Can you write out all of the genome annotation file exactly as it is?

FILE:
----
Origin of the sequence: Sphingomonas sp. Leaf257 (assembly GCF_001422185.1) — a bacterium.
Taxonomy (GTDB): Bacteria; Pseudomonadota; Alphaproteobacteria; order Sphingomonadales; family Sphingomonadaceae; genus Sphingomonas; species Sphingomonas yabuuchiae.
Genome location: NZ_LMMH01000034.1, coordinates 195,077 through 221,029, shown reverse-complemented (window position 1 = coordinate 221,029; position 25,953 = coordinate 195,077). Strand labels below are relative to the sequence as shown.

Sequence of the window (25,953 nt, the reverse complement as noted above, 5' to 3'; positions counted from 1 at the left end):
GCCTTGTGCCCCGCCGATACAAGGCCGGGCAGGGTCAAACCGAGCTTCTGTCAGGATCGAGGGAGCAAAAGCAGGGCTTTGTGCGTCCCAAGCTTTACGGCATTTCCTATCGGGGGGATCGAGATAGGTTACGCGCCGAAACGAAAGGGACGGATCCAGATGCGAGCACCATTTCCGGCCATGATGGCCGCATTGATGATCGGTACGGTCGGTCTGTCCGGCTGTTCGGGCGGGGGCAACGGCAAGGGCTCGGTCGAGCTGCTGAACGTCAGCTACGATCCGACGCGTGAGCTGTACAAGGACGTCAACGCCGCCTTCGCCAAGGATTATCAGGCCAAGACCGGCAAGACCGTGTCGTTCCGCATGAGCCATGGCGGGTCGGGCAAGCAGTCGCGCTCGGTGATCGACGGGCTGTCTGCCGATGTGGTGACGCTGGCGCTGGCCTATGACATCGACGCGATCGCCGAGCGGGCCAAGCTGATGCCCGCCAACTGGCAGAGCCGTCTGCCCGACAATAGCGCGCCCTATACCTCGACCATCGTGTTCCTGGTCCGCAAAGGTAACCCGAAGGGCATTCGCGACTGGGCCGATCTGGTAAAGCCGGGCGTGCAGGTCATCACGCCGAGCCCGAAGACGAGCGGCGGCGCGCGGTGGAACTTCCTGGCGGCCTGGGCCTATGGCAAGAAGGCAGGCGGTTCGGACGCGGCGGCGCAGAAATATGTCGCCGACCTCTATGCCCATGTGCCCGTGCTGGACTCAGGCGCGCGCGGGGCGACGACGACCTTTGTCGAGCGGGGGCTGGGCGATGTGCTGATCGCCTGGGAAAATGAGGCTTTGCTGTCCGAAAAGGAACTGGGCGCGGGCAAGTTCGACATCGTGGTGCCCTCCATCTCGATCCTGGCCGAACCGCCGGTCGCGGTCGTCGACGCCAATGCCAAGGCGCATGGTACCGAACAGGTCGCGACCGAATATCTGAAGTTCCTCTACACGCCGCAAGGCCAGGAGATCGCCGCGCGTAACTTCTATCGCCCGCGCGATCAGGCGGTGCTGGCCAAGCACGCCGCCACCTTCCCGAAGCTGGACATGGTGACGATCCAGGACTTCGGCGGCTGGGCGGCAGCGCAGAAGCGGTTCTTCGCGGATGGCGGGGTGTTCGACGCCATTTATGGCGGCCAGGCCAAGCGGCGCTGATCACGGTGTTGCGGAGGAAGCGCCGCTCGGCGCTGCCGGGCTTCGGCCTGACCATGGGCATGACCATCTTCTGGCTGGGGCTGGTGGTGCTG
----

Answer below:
Origin of the sequence: Sphingomonas sp. Leaf257 (assembly GCF_001422185.1) — a bacterium.
Taxonomy (GTDB): Bacteria; Pseudomonadota; Alphaproteobacteria; order Sphingomonadales; family Sphingomonadaceae; genus Sphingomonas; species Sphingomonas yabuuchiae.
Genome location: NZ_LMMH01000034.1, coordinates 195,077 through 221,029, shown reverse-complemented (window position 1 = coordinate 221,029; position 25,953 = coordinate 195,077). Strand labels below are relative to the sequence as shown.

Sequence of the window (25,953 nt, the reverse complement as noted above, 5' to 3'; positions counted from 1 at the left end):
GCCTTGTGCCCCGCCGATACAAGGCCGGGCAGGGTCAAACCGAGCTTCTGTCAGGATCGAGGGAGCAAAAGCAGGGCTTTGTGCGTCCCAAGCTTTACGGCATTTCCTATCGGGGGGATCGAGATAGGTTACGCGCCGAAACGAAAGGGACGGATCCAGATGCGAGCACCATTTCCGGCCATGATGGCCGCATTGATGATCGGTACGGTCGGTCTGTCCGGCTGTTCGGGCGGGGGCAACGGCAAGGGCTCGGTCGAGCTGCTGAACGTCAGCTACGATCCGACGCGTGAGCTGTACAAGGACGTCAACGCCGCCTTCGCCAAGGATTATCAGGCCAAGACCGGCAAGACCGTGTCGTTCCGCATGAGCCATGGCGGGTCGGGCAAGCAGTCGCGCTCGGTGATCGACGGGCTGTCTGCCGATGTGGTGACGCTGGCGCTGGCCTATGACATCGACGCGATCGCCGAGCGGGCCAAGCTGATGCCCGCCAACTGGCAGAGCCGTCTGCCCGACAATAGCGCGCCCTATACCTCGACCATCGTGTTCCTGGTCCGCAAAGGTAACCCGAAGGGCATTCGCGACTGGGCCGATCTGGTAAAGCCGGGCGTGCAGGTCATCACGCCGAGCCCGAAGACGAGCGGCGGCGCGCGGTGGAACTTCCTGGCGGCCTGGGCCTATGGCAAGAAGGCAGGCGGTTCGGACGCGGCGGCGCAGAAATATGTCGCCGACCTCTATGCCCATGTGCCCGTGCTGGACTCAGGCGCGCGCGGGGCGACGACGACCTTTGTCGAGCGGGGGCTGGGCGATGTGCTGATCGCCTGGGAAAATGAGGCTTTGCTGTCCGAAAAGGAACTGGGCGCGGGCAAGTTCGACATCGTGGTGCCCTCCATCTCGATCCTGGCCGAACCGCCGGTCGCGGTCGTCGACGCCAATGCCAAGGCGCATGGTACCGAACAGGTCGCGACCGAATATCTGAAGTTCCTCTACACGCCGCAAGGCCAGGAGATCGCCGCGCGTAACTTCTATCGCCCGCGCGATCAGGCGGTGCTGGCCAAGCACGCCGCCACCTTCCCGAAGCTGGACATGGTGACGATCCAGGACTTCGGCGGCTGGGCGGCAGCGCAGAAGCGGTTCTTCGCGGATGGCGGGGTGTTCGACGCCATTTATGGCGGCCAGGCCAAGCGGCGCTGATCACGGTGTTGCGGAGGAAGCGCCGCTCGGCGCTGCCGGGCTTCGGCCTGACCATGGGCATGACCATCTTCTGGCTGGGGCTGGTGGTGCTG